Are you planning a big trip across the world, or maybe a shorter journey in a very exotic location? Trekking in Bolivia? Scuba diving in Australia? Strip club hopping in Bangkok? Cattle herding in Arizona? A little planning can go a long way when heading to a foreign place for the first time.
1. Get advice
The next-gen equivalent of printed travel guides are websites like Tripadvisor.com that provide crowd-sourced reviews of everything from hotels to restaurants and spas. Take some of the angrier reviews with a grain of salt and use these resources as a starting point.
2. Penny saved
Make sure to save all the confirmation e-mails you receive regarding reservations for flights hotels and other tours or services: these will come in handy in the event that a company loses your reservation.
Online travel agencies like Expedia.com and Travelocity.com do the hard work for you, comparing air and hotel fares from a range of providers. These websites often have deals that they are offered by providers that an individual couldn’t get on his or her own.
4. Mile in my shoes
Make sure that you obtain a customer loyalty card from whichever airline or hotel company you’re choosing. Start accumulating and redeeming points – it’s like free money for travelers.
5. Think ahead
Don’t wait for the night before your flight to pack. Plan ahead, including checking the predicted weather for your destination.
6. One and only
Try and fit all of your stuff into one suitcase – this will make moving around airports, trains and hotels much easier.
7. When in Rome
Are you homosexual? Are you a nudist? Do you need to drink alcohol everywhere you go? Planning to hunt endangered species? Unfortunately, not every country on the globe is as permissive as Amsterdam or Berlin. People with particular habits should check the relevant laws of the countries where they will be traveling in order to prevent messy incidents with the police or border authorities.
8. Intimate medicine
Pack whatever medicines you are bringing in your carry-on bag. Checked luggage can get lost, rifled through or robbed, and medicine is too important to risk losing.
9. Buddhist belongings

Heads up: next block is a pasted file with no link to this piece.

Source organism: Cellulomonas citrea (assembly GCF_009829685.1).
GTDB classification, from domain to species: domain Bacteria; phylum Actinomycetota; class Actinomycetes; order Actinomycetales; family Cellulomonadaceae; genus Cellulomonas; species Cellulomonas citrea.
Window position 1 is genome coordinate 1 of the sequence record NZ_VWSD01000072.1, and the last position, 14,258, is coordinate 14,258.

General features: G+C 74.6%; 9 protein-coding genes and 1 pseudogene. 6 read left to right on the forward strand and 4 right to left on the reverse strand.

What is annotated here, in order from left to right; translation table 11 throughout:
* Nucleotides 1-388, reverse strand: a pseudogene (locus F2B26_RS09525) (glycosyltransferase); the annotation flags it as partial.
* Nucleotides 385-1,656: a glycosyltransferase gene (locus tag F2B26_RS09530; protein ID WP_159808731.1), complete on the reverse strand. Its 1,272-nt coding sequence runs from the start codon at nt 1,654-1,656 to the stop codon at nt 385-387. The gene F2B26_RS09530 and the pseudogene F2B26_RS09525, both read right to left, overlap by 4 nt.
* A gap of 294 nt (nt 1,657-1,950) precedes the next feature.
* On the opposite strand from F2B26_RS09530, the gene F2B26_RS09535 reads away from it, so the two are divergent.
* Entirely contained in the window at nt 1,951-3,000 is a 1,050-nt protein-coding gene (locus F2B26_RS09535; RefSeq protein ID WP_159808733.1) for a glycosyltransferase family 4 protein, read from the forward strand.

As a general rule, don’t take anything on vacation that you’re not prepared to lose: jewelry, expensive electronics or designer duds.
10. Tag it
Always attach name and contact info tags to your suitcases.
11. Wet and wild
Flying is much more enjoyable and healthy if you stay hydrated and keep blood circulating by standing up and moving around at least once per hour during a flight.
12. Safe haven
In case you run into some serious trouble on your trip, your country’s local embassy is always a safe place to turn to.
13. Keep ’em in the know
Send updates about your health and wellbeing to your family and friends at home. Firstly, it’s nice. Secondly, if people don’t hear from you, they’ll know something’s wrong.
14. Keep it simple
Don’t fall into the common trap of over-packing. If you put five pairs of jeans in your luggage, take out three. Unless you’re going to the deep heart of the jungle, there will most likely be a supermarket, pharmacy and Starbucks wherever you’re going.
15. Local produce
Get out of your hotel or resort. Hit the streets. Explore and try local holes-in-the-wall. Sometimes your greatest and most unique vacation experiences will happen off the map and outside of the travel guide box.
16. A room is not a home
Do not leave valuable items alone in your hotel room. Most self-respecting hotels will provide a safe in the room or at the front desk.
If you’re not interested in a traditional hotel, you can find weird accommodations at UHOTW.com, locals’ apartments for rent at Airbnb.com and free sofas in people’s apartments at Couchsurfing.com. Welcome to the next generation of travel!
18. No money, no cry
Don’t carry around too much cash at any time. Use credit cards instead. That way, if you get pick pocketed, it won’t hurt too much.
19. Study time
Before you land in your exotic destination, learn a few words of the local language – you’ll be less of a clueless tourist and the natives will probably appreciate the effort.
20. Back it up
Weather is unpredictable, as are certain political regimes and bus schedules. Always have a plan B for your trip.
21. Friend indeed
Social media has made it ridiculously easy to connect with local people when on vacation. Meeting the locals and making some new friends holds endless possibilities for expanding your horizons and enriching your trip. Alternatively, you could get your face out of the computer screen and hit a local pub or park and meet the natives.
22. Can’t be too safe
Check out the cost of travel insurance before you go, especially if your destination is known for travelers’ sickness (India, Africa, etc.). If you wind up in hospital, you’ll be happy you had the money-saving insurance.
23. Little spender
When in local markets and mom and pop stores, bargaining can go a long way for saving money. Your Western culture might not have taught you to be an effective haggler, but it’s a skill anyone can acquire. Don’t be shy!
24. Small and sweet
Don’t over-shop or waste money on cheesy tourist trinkets. Focus on one or two unique local products to bring home that will stimulate great memories of your trip.